Risks of rapid decline renal function in patients with type 2 diabetes

World J Diabetes. 2014 Dec 15;5(6):835-46. doi: 10.4239/wjd.v5.i6.835.


Progressive rising population of diabetes and related nephropathy, namely, diabetic kidney disease and associated end stage renal disease has become a major global public health issue. Results of observational studies indicate that most diabetic kidney disease progresses over decades; however, certain diabetes patients display a rapid decline in renal function, which may lead to renal failure within months. Although the definition of rapid renal function decline remained speculative, in general, it is defined by the decrease of estimated glomerular filtration rate (eGFR) in absolute rate of loss or percent change. Based on the Kidney Disease: Improving Global Outcomes 2012 clinical practice guidelines, a rapid decline in renal function is defined as a sustained decline in eGFR of > 5 mL/min per 1.73 m(2) per year. It has been reported that potential factors contributing to a rapid decline in renal function include ethnic/genetic and demographic causes, smoking habits, increased glycated hemoglobin levels, obesity, albuminuria, anemia, low serum magnesium levels, high serum phosphate levels, vitamin D deficiency, elevated systolic blood pressure, pulse pressure, brachial-ankle pulse wave velocity values, retinopathy, and cardiac autonomic neuropathy. This article reviews current literatures in this area and provides insight on the early detection of diabetic subjects who are at risk of a rapid decline in renal function in order to develop a more aggressive approach to renal and cardiovascular protection.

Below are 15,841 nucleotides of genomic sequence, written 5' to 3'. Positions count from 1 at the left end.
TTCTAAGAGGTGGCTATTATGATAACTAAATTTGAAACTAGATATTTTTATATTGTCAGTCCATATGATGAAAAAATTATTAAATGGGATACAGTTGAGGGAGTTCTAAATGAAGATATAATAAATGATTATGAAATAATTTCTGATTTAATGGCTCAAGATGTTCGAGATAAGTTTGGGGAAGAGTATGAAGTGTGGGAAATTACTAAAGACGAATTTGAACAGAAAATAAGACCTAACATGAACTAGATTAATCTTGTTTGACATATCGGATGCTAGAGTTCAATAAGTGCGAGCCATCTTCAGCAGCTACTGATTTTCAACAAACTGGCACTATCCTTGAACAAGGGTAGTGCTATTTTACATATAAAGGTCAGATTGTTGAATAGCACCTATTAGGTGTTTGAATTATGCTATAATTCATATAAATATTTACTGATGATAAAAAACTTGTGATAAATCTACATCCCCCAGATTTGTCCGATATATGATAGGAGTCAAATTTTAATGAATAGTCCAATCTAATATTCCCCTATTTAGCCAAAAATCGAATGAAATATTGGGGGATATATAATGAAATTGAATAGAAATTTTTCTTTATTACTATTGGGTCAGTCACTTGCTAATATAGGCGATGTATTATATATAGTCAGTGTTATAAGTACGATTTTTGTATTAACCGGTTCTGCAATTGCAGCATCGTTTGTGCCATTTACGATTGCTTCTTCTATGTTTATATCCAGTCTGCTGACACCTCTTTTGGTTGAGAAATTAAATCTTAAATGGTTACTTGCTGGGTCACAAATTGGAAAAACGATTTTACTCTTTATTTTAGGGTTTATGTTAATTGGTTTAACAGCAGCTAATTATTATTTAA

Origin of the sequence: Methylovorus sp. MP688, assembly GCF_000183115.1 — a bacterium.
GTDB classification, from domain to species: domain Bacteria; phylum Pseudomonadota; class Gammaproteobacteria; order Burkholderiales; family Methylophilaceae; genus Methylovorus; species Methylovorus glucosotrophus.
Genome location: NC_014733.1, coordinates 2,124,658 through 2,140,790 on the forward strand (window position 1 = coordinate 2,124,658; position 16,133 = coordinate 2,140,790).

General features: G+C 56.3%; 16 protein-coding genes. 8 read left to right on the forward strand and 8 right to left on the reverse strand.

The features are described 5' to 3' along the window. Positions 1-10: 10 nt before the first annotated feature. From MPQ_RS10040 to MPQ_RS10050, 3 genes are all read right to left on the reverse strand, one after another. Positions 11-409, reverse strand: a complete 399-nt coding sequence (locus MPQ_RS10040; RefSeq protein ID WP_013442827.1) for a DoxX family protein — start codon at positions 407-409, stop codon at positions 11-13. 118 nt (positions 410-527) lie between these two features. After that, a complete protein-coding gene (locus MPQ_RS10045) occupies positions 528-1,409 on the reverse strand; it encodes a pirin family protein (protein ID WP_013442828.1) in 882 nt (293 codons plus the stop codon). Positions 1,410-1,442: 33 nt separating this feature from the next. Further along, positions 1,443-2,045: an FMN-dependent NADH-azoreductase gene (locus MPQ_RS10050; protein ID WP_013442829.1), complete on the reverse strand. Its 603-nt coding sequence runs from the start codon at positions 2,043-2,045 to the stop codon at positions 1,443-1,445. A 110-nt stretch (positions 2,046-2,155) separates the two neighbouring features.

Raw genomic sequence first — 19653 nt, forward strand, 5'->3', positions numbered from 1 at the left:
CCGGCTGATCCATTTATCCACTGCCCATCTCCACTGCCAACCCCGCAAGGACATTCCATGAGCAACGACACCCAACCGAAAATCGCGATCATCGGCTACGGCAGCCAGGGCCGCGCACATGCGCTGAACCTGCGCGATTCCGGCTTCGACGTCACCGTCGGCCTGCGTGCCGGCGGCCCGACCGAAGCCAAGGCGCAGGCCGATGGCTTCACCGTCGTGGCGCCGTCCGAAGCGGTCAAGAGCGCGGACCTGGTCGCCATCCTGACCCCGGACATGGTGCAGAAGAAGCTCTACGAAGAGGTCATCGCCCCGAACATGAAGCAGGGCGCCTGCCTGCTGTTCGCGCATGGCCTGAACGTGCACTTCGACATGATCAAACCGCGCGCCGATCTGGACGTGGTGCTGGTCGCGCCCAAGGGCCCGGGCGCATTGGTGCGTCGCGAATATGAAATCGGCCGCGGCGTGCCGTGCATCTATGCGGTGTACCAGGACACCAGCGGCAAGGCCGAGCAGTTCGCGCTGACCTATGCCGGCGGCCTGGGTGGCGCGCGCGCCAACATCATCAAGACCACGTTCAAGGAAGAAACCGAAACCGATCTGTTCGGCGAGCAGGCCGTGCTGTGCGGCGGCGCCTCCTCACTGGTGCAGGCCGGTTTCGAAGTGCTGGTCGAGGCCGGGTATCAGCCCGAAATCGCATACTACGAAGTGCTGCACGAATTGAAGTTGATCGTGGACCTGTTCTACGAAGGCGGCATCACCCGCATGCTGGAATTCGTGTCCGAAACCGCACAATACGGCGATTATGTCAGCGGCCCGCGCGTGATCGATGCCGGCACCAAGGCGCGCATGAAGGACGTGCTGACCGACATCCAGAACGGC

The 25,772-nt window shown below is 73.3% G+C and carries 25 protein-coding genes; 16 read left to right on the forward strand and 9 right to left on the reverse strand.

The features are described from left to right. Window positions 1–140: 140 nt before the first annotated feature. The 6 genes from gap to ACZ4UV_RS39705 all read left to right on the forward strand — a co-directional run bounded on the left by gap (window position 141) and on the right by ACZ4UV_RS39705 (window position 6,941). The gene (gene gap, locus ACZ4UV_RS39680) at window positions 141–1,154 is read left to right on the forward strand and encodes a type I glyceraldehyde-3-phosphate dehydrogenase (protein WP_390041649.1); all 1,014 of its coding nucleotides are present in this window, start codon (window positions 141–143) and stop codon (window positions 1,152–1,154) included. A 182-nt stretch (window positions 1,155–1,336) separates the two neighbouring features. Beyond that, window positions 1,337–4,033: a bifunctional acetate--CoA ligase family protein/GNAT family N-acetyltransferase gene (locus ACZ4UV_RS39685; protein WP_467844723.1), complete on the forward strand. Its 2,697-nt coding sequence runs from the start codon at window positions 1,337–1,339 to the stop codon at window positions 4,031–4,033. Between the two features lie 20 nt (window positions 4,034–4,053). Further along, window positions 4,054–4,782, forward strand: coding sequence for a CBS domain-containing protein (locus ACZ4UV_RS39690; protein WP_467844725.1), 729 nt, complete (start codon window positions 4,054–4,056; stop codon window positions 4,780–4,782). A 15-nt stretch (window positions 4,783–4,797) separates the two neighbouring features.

Keywords: Albuminuria; Diabetic kidney disease; Estimated glomerular filtration rate; Rapid decline; Type 2 diabetes.

Publication types

  • Review